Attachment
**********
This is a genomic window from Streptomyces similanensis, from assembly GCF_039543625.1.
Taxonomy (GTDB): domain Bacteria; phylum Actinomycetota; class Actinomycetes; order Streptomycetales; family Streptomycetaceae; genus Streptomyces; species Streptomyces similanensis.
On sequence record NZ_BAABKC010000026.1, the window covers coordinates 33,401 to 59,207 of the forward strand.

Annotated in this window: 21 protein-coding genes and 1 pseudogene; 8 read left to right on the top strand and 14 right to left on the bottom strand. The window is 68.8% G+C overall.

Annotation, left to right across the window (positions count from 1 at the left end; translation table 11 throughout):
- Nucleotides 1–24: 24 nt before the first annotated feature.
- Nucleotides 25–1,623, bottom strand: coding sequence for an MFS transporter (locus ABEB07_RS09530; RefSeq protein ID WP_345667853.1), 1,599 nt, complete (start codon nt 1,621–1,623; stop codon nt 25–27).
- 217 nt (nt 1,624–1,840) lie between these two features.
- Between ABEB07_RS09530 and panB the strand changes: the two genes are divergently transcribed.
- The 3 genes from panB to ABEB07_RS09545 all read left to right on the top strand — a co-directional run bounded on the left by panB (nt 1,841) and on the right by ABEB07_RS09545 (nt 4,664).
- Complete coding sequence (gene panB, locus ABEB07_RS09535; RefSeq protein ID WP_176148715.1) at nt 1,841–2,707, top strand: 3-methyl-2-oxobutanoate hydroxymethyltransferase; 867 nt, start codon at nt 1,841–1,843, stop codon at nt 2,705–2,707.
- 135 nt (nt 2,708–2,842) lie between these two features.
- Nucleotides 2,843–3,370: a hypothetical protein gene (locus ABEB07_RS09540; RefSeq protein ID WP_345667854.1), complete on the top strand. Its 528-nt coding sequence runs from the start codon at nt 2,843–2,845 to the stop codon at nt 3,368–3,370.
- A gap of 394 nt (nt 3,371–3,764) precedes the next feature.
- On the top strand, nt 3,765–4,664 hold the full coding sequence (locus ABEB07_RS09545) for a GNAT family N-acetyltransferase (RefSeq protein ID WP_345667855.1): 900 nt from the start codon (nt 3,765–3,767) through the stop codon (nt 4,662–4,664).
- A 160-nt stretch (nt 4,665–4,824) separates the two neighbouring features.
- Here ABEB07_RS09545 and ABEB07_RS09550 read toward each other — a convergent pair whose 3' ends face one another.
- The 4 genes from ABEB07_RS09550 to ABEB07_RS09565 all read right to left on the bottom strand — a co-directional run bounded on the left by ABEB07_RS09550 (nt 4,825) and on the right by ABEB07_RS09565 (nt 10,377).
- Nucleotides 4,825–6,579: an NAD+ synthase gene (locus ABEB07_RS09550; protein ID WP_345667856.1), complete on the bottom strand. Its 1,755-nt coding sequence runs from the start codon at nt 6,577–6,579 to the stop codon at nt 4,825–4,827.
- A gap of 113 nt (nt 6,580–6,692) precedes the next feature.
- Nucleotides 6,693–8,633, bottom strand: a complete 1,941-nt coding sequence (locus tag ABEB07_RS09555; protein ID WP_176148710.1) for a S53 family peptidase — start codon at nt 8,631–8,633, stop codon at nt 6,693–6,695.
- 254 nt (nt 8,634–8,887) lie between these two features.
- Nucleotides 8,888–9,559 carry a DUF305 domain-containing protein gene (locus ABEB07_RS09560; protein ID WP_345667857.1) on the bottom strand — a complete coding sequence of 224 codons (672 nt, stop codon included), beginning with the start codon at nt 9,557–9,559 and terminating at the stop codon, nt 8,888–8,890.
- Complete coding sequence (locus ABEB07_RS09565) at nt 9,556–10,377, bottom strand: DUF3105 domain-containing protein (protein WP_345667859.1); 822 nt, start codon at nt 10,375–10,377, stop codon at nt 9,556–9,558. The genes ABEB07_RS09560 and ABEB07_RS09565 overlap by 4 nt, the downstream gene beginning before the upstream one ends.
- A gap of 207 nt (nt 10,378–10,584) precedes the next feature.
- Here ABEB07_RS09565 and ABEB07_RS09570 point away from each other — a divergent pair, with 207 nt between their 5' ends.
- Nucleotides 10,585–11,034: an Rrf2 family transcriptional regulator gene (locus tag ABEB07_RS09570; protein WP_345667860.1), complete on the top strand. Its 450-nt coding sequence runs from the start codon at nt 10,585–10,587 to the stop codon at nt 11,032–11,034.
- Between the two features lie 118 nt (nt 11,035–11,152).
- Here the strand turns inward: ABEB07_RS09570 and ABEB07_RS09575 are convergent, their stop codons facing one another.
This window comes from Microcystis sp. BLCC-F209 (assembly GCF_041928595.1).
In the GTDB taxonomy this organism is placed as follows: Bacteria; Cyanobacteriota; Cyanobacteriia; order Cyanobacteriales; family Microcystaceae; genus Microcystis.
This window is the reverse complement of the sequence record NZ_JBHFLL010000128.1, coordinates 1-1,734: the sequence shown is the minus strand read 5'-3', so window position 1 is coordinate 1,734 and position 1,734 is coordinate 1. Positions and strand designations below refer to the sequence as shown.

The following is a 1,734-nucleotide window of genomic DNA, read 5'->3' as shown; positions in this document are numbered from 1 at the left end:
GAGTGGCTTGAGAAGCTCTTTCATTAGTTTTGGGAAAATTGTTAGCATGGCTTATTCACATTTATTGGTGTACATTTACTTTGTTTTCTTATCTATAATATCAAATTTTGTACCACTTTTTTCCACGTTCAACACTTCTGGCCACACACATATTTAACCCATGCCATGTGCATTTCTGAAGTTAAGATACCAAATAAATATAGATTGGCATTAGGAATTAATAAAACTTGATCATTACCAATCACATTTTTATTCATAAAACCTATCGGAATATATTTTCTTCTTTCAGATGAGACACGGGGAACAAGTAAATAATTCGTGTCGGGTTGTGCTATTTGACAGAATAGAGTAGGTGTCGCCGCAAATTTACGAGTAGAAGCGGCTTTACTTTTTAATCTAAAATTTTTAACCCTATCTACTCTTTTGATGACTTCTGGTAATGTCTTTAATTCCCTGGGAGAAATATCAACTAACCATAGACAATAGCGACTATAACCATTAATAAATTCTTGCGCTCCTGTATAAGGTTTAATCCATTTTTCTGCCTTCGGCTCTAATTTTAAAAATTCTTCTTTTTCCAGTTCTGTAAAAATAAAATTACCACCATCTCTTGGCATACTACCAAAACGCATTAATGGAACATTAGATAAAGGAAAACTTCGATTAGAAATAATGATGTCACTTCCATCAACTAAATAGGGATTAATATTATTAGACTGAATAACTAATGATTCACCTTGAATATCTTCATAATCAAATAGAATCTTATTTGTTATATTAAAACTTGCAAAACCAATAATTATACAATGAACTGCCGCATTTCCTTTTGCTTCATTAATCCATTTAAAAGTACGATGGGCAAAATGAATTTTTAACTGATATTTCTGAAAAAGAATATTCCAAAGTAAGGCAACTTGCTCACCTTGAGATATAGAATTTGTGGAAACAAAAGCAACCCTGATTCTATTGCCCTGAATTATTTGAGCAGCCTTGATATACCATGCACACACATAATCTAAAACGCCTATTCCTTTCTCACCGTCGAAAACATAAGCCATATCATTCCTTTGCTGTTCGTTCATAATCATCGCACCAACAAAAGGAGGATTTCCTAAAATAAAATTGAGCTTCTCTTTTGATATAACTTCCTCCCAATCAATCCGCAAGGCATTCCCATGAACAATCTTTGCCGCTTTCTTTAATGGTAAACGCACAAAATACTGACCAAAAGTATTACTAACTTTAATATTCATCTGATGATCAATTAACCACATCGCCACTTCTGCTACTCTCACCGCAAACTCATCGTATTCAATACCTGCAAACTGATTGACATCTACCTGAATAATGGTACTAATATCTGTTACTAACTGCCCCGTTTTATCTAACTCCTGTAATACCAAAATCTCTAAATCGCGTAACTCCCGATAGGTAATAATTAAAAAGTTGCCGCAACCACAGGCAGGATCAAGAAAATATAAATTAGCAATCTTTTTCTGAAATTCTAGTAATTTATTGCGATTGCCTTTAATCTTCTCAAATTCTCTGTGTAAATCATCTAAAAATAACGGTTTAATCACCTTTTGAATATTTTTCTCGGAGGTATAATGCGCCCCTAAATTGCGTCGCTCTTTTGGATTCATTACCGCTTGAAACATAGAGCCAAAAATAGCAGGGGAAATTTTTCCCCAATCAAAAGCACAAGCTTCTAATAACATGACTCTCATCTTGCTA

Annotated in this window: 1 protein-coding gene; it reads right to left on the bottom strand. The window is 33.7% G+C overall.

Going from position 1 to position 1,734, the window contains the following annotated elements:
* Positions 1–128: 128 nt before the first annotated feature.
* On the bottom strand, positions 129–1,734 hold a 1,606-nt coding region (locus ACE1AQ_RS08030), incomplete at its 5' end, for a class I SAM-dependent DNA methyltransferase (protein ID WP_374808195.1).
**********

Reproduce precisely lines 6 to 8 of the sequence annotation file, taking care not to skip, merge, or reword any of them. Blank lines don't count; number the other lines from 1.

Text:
- Nucleotides 1–24: 24 nt before the first annotated feature.
- Nucleotides 25–1,623, bottom strand: coding sequence for an MFS transporter (locus ABEB07_RS09530; RefSeq protein ID WP_345667853.1), 1,599 nt, complete (start codon nt 1,621–1,623; stop codon nt 25–27).
- 217 nt (nt 1,624–1,840) lie between these two features.